I dearly wish that people would view their bodies as they view flowers…
Skin patches? Birthmarks?
Scars? Stretch marks?
Freckles? Moles? Acne scars?
Missing a few pieces?
handsome as ever~
Feel like you just look weird?
you’re fantastic looking~
THIS is the best post ever.
If Harry Potter’s kids use the “My father was the chosen one” excuse while they’re at Hogwarts to avoid homework and tests, and generally goof off in class, they’ll become the ‘Draco Malfoy’s’ of their generation. In fact, I bet they’d tease Malfoy’s kid, Scorpius, for being the son of their dad’s school enemy, and it’s not like Scorpius has a clan of Death Eater’s kids to surround him with support. If there are children of former Death Eater’s at Hogwarts, they’d probably ignore him, since his family was disgraced. So, the circle of bullying would be complete. James and Albus would be the little punks who terrorized the poor outcast kid and tried to avoid consequences by pointing to their influential and powerful father, and their main victim would have no one to support him, least of all his now disgraced father Draco, who probably never wants to set foot in that school again.
I bet Professor Neville would have to sit them down and explain how it feels to be the lonely outcast, before calling in their father for a nighttime visit. Then Harry would sit his kids down by that Gryffindor common rom fireplace in the squashy armchairs, and tell them the real story of his journey as the ‘chosen one’ and how it was sometimes very cold and lonely, and how Uncle Ron and Aunt Hermione were sometimes the only thing keeping him going. How he slept in a broom cupboard, and didn’t get christmas or birthday presents. How being ‘chosen’ meant that he lost everything dear to him; his parents, their friends and his protectors, his first best friend Hedwig, and his first savior Dobby. And they would see their hero-dad clearly for the first time. The next day, they’d invite Scorpius to their great hall table, breaking the traditions of house-dining that had been set for centuries and ending the terrible cycle of bullying the little-man, and somewhere, Dumbledore’s portrait smiles, as his eyes sparkle behind those half-moon spectacles.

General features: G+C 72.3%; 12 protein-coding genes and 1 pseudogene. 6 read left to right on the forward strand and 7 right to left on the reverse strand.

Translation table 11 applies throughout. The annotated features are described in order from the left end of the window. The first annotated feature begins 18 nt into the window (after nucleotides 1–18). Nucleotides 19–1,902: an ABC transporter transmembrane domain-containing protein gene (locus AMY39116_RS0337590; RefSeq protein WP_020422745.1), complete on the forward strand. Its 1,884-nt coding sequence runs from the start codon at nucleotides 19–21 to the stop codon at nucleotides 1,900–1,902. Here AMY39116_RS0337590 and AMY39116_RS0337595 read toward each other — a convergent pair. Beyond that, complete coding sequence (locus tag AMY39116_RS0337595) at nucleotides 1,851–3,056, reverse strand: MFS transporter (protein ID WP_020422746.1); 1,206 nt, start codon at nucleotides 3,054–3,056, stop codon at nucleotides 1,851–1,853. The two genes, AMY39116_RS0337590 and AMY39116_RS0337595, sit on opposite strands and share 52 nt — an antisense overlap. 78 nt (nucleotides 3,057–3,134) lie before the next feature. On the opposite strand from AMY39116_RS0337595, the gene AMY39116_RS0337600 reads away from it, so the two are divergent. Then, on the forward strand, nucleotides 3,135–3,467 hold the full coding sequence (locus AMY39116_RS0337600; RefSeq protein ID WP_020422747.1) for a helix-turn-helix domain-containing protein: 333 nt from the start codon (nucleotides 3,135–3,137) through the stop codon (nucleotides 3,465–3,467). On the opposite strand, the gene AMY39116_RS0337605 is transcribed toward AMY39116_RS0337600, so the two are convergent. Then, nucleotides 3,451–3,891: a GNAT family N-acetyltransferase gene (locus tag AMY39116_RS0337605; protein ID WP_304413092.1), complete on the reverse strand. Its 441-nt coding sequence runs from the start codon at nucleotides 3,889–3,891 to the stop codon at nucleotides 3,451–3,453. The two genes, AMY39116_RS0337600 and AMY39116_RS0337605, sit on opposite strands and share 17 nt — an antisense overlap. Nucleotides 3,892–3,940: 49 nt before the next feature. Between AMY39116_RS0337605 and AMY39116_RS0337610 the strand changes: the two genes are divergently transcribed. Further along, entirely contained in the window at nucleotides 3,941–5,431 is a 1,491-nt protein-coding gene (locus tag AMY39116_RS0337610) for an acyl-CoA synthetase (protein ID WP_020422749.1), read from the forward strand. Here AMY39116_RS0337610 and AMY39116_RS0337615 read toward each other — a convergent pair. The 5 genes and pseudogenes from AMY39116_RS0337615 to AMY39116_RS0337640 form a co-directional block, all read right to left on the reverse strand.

I want a story about a Muggle-born kid who’s obsessed with superheroes and comics
And they enter Wizarding school and learn about magical law and how they are supposed to stay hidden from Muggles
But all they really want is to use their magic to be a real-life superhero for Muggles and magic folk alike
So they practice on the school grounds, going around and stopping bullies and studying charms for defense
And dreaming of getting to go home and do the same for their Muggle friends But knowing they can’t So instead they take the strategies they learned in dealing with bullies and go home for the summer and give advice and they stick up for their old friends every summer until they graduate and then they sneakily use magic at night to help those in need
But clearly, she still thinks about the characters. Still imagines what they’re up to. Still understands that we want to know, too.
I’ll say it again: if Harry’s got a new scar, J.K. Rowling knows how he got it, and that means there’s a story.
And for the first time in a long time, I think it’s one she might be willing to tell.
During the Bubonic Plague, doctors wore these bird-like masks to avoid becoming sick. They would fill the beaks with spices and rose petals, so they wouldn’t have to smell the rotting bodies.